As yet I had busied myself but little with German literature, and the names of Schiller, Goethe, Wieland, and the rest I now, for the first time, began to learn. In this, too, it was with me as in so many other things; any mental influence that came before me I had either to fully interweave with my inner life, or else altogether to forego its acquisition.

With this peculiarity of temperament, I could master only a rather restricted amount of mental material. My father's library was once more ransacked. I found not much that was of any use to me, for it contained chiefly theological works; but I seized with the greatest enjoyment on a book which had come out some ten years before in Gotha, a general view of all the sciences and fine arts in their various ramifications, with a short sketch of the object of the several sciences and of the literature of each department. The arrangement was based upon the usual division of the faculties, but it served to give me a general outlook, long desired, over the whole of human knowledge, and I was right glad to have found this "Mappe du monde littéraire"—for that was its title. I resolved to turn this book to the best advantage I could, and set about putting my resolution into practice. In order to make a collection of comprehensive extracts of scientific matters from the several periodicals received by my father (who shared for that purpose in a joint subscription with other preachers and educated people), I had already begun a sort of diary. The form of this journal was shapeless—everything was put down as it came, one thing after the other; and thereby the use of it all was rendered very inconvenient. Now, however, I perceived the value of division according to a settled plan, and soon hit upon a scheme of procedure.

I aimed at collecting all that seemed worthy to be known, all that was necessary for cultured men in general, and for myself in my own calling in particular; and this rich treasure was to be brought out under favourable circumstances, or whenever need was, from its storehouse. Also I desired to acquire a general idea of those subjects which the craving for knowledge, growing ever more and more sharp within my soul, was always urging me thoroughly to work through over again. I felt happy in my work; and I had already been chained to my task for several days, from early morning till late at night, in my little distant chamber with its iron-barred windows, when my father suddenly and unexpectedly walked into the room. He looked over what I had done, and remarked the quantity of paper used over it, which indeed was not small. Upon this cursory inspection he held my work for a foolish waste of time and paper; and it would have been all over with my labour of love for that time, if my brother (Christoph), who had so often stood as protector by my side, had not just then been on a visit with us. He had become the minister of a place which lay a few hours' journey from Oberweissbach, and at this moment was staying with my parents. My father at once told him of what he considered my useless, if not indeed injurious occupation; but my brother saw it differently. I ventured, therefore, to continue, with the silent permission of my father. And indeed the work proved of actual service to me, for it brought a certain order, breadth, and firmness into my ideas which had the most beneficial effect upon me.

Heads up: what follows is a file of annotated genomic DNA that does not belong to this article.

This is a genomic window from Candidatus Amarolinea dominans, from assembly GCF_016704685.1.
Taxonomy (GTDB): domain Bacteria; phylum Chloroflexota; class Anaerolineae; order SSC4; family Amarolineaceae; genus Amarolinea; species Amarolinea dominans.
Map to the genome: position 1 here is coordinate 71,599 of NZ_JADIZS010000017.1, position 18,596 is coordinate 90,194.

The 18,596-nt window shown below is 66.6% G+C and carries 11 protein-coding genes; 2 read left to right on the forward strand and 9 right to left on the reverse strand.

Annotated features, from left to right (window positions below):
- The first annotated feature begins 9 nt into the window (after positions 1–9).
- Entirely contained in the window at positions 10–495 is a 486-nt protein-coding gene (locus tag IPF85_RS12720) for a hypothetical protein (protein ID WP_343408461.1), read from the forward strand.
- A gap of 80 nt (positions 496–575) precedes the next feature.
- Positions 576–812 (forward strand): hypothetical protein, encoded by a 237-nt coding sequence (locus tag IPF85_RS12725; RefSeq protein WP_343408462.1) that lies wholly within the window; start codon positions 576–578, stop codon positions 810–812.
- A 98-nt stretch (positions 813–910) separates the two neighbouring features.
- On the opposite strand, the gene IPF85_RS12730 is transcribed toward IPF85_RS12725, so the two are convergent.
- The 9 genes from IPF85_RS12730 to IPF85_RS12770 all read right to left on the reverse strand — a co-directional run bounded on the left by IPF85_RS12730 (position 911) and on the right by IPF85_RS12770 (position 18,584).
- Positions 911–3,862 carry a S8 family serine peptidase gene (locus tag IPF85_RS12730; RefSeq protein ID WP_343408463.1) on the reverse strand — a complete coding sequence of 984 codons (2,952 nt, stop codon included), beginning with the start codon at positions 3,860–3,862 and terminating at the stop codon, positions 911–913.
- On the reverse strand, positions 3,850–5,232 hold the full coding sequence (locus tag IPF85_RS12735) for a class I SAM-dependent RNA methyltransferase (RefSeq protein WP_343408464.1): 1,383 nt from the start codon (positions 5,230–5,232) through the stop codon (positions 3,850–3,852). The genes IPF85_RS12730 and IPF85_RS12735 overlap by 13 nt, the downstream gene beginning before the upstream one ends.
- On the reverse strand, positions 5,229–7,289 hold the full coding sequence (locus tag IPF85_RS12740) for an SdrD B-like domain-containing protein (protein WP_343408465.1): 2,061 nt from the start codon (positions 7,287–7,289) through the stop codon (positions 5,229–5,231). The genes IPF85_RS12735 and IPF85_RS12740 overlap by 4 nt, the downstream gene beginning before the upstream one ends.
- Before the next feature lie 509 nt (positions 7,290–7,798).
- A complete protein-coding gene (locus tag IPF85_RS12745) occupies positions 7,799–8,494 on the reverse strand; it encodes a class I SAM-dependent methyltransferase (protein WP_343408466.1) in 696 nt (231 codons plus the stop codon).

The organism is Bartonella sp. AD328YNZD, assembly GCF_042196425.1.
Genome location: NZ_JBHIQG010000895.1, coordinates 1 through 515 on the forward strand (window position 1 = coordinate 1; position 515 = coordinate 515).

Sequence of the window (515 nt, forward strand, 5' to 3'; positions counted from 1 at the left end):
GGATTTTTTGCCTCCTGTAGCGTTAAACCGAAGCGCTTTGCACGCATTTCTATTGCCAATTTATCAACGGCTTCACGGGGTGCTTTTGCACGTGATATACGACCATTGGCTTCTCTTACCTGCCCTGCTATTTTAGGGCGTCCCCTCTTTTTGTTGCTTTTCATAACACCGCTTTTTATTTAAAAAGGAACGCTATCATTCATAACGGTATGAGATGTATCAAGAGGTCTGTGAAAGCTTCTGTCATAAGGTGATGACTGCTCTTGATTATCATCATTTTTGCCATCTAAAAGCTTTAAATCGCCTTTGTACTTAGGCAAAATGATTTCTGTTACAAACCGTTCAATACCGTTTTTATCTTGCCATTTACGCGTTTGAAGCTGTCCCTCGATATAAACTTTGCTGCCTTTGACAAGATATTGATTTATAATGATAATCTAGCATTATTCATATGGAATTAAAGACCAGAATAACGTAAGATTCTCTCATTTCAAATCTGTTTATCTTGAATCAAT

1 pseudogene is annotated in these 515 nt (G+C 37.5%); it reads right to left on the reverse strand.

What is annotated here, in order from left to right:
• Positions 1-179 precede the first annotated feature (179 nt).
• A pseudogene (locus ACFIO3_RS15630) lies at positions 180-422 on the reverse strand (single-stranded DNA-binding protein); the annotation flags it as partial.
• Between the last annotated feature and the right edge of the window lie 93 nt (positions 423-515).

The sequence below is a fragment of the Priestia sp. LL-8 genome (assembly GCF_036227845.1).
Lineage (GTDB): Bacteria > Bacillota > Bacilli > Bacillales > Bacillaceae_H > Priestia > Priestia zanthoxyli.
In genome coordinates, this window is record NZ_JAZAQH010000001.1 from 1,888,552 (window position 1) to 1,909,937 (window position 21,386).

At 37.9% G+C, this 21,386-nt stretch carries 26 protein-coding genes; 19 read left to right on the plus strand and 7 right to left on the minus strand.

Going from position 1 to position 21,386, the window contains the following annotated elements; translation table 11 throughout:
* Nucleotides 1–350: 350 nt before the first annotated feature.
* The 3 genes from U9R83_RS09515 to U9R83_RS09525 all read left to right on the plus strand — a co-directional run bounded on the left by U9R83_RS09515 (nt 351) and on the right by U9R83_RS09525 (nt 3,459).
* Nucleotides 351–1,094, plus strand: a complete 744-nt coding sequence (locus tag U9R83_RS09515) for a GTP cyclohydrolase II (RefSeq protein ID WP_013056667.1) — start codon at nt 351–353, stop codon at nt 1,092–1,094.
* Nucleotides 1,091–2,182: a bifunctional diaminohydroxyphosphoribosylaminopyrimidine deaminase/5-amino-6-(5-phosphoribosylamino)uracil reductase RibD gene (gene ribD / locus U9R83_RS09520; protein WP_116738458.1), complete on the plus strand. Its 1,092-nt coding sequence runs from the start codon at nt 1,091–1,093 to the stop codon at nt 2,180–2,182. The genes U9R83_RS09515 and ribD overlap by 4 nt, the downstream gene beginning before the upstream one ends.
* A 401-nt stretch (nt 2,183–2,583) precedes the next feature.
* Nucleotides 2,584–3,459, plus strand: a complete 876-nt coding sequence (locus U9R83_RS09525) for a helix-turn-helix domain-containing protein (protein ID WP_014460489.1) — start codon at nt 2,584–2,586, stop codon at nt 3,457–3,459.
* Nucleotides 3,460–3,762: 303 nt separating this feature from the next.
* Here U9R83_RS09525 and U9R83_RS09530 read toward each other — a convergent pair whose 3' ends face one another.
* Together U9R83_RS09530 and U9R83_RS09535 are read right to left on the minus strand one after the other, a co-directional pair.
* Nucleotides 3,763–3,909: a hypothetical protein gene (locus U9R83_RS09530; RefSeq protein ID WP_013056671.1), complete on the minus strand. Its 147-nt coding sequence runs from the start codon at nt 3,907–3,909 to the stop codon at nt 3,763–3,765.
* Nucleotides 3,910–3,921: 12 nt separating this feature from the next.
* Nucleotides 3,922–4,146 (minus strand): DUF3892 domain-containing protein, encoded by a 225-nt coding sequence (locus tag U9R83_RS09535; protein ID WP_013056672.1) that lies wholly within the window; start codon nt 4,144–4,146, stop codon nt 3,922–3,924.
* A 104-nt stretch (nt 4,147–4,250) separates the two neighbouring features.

My father now strove to procure me a settled position in my chosen calling; or at all events to provide some active work which would bring me into nearer connection with it. And for this purpose a fortunate opportunity soon offered. Some of my father's relatives had property in the district of Hildburghausen, managed by a steward. The friendly footing on which my father stood with these relatives permitted me to study practical farming under this steward. There I took part in all the ordinary farming occupations. These, however, did not attract me greatly, and I ought to have at once discovered what an unsuitable career I had chosen, if I had but understood my own nature.